In the beginning of the 1970’s, the Volkswagen Beetle redefined the small car in America. Japanese cars at the time were not serious competitors, European two-seater sports cars were impractical for families, but the Beetle had hit all the rights notes. They dominated the category much as the Apple I Phone dominates its market today.
The rest of the small cars decided not to market against one another but to direct their aim at the people’s car from Germany. Then, the first oil embargo and oil shortage occurred, changing consumer’s tastes, Volkswagen made a few tactical errors, the quality of the Japanese cars improved significantly, and by the end of the decade, the Beetle’s leadership in market share was lost forever. The constant companion of change throughout history is serendipity.
American Capitalism dominated the world after WWII. We set the rules; we defined the market, and excelled against all competition. Europe and Japan’s manufacturing infrastructure laid in ruins by the war, so the US had to assist in rebuilding our future competitors. The rest of Asia was embroiled in regional conflict; its estimated Russia had lost more than 20 million people; a huge blow to their society for years. Africa and Latin America were underdeveloped areas before the war. World War II fundamentally reorganized worldwide political and economic power for decades. The global economic meltdown of 2008 is achieving its own disruptive results without the loss of lives and physical destruction.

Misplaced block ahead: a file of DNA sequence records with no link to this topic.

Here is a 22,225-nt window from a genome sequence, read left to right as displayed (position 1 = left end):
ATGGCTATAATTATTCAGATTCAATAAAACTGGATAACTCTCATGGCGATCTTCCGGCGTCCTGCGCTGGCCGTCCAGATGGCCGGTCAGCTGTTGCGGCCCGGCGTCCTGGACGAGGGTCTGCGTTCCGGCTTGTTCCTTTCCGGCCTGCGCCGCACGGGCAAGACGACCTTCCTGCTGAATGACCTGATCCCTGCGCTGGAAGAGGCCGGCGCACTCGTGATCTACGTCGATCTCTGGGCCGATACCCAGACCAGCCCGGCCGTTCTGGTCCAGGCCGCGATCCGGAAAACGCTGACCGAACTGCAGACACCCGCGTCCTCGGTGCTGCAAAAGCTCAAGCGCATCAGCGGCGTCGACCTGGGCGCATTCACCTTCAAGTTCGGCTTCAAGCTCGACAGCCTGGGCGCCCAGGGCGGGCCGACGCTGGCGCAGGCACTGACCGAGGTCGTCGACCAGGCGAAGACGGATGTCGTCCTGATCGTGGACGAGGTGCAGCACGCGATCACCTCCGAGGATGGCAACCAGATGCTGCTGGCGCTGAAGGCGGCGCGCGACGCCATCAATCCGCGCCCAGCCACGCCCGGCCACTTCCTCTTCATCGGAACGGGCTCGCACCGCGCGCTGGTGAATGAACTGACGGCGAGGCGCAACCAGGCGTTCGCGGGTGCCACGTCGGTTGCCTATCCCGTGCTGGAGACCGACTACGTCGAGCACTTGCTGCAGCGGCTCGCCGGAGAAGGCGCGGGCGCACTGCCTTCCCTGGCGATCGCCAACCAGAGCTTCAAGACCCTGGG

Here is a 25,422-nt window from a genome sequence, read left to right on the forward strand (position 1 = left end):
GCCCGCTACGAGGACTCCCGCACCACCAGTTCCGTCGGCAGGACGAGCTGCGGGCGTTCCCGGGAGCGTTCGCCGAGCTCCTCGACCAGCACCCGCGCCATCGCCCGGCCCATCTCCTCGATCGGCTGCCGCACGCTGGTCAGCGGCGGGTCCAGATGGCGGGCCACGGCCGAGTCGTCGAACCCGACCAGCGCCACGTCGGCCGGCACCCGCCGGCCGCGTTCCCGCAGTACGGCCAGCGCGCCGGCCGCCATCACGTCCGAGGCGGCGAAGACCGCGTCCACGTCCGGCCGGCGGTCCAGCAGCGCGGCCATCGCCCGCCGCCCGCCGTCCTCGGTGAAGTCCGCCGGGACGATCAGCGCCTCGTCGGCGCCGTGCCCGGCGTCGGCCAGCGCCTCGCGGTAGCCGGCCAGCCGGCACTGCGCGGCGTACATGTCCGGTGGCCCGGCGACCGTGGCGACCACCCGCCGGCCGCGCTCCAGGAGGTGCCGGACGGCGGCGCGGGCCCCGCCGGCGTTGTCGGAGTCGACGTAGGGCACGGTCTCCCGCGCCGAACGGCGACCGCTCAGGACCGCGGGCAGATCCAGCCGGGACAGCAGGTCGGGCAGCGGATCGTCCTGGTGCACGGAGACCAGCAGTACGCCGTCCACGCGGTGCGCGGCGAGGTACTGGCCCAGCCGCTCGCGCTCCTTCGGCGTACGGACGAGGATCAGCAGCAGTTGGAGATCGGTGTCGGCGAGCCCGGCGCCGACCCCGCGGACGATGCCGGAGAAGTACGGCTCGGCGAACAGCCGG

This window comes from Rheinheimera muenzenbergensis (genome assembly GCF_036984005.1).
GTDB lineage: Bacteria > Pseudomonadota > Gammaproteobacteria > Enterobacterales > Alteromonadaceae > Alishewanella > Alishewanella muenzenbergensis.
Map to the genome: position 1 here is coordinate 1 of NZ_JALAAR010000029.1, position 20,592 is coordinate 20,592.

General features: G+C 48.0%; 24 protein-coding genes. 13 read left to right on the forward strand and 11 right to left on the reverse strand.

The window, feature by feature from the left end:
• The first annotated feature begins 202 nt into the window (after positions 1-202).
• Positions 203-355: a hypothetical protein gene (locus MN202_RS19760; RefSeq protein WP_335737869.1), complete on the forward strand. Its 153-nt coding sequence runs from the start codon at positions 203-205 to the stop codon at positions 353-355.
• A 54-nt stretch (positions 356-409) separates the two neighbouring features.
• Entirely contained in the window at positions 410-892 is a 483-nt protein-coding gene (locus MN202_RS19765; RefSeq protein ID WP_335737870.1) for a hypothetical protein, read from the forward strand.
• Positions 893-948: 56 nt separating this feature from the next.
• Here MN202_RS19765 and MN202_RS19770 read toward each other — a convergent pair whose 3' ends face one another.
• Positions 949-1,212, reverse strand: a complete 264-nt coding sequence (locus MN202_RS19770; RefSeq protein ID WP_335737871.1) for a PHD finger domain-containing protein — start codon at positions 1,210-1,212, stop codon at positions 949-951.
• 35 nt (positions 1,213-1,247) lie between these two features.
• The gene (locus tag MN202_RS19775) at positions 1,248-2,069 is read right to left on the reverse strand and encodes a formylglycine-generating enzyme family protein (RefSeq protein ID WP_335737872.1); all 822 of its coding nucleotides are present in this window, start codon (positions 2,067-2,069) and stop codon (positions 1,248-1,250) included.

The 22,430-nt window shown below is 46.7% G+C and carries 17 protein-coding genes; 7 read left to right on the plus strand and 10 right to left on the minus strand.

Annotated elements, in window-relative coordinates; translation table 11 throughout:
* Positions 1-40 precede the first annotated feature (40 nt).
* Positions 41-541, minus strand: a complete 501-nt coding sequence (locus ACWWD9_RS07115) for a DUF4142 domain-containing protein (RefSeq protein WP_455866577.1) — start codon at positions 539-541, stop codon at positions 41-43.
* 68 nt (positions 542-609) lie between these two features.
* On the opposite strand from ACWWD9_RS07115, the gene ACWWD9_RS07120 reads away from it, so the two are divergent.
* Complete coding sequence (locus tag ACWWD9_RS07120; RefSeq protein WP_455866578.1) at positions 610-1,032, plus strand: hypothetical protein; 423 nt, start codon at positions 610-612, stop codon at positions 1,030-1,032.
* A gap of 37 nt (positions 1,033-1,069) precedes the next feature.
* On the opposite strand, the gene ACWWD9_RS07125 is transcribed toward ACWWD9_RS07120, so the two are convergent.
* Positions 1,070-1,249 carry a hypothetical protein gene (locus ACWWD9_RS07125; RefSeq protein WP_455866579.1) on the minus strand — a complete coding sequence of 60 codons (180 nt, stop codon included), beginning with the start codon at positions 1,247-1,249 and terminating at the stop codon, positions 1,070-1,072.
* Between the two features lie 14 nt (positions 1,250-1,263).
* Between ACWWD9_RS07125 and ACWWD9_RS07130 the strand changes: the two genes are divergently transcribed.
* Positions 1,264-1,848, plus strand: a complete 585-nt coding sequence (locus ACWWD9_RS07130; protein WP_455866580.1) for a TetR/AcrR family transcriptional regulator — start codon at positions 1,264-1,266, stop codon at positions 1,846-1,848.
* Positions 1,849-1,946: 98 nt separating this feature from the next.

Yesterday, Standard & Poor has cut the credit rating of the Republic of Ireland, down to AA, for the second time in 3 months. Last month, S & P also placed the United Kingdom on negative credit watch. The Guardian UK reports that Austria is vulnerable to political and economic instability this summer from emerging European nations. Iceland is insolvent and Spain lost is AAA credit earlier this year. For now, the US credit rating of AAA is safe, but the future has menacing clouds gathering.
Meanwhile, exports from Germany and Japan, the engine of their respective economies, are off sharply this year, due in part to a decline in American deep recession and consumption curtailment, and China introduced a 4 trillion Yuan domestic stimulus package to prop up domestic growth.
The world economy is far from bouncing back from 2008. Sometimes, the beginning of change is imperceptible. Do these facts mean that the US is soon finished and done as the last superpower? No, but keep in mind that the money in addition, talent that we poured into the space program of the 1960’s and 1970, has yielded new products and industries from the 1980’s until recently. What, if any, is the golden nugget we have in our back pocket this time to put us back on a winning economic path, long term?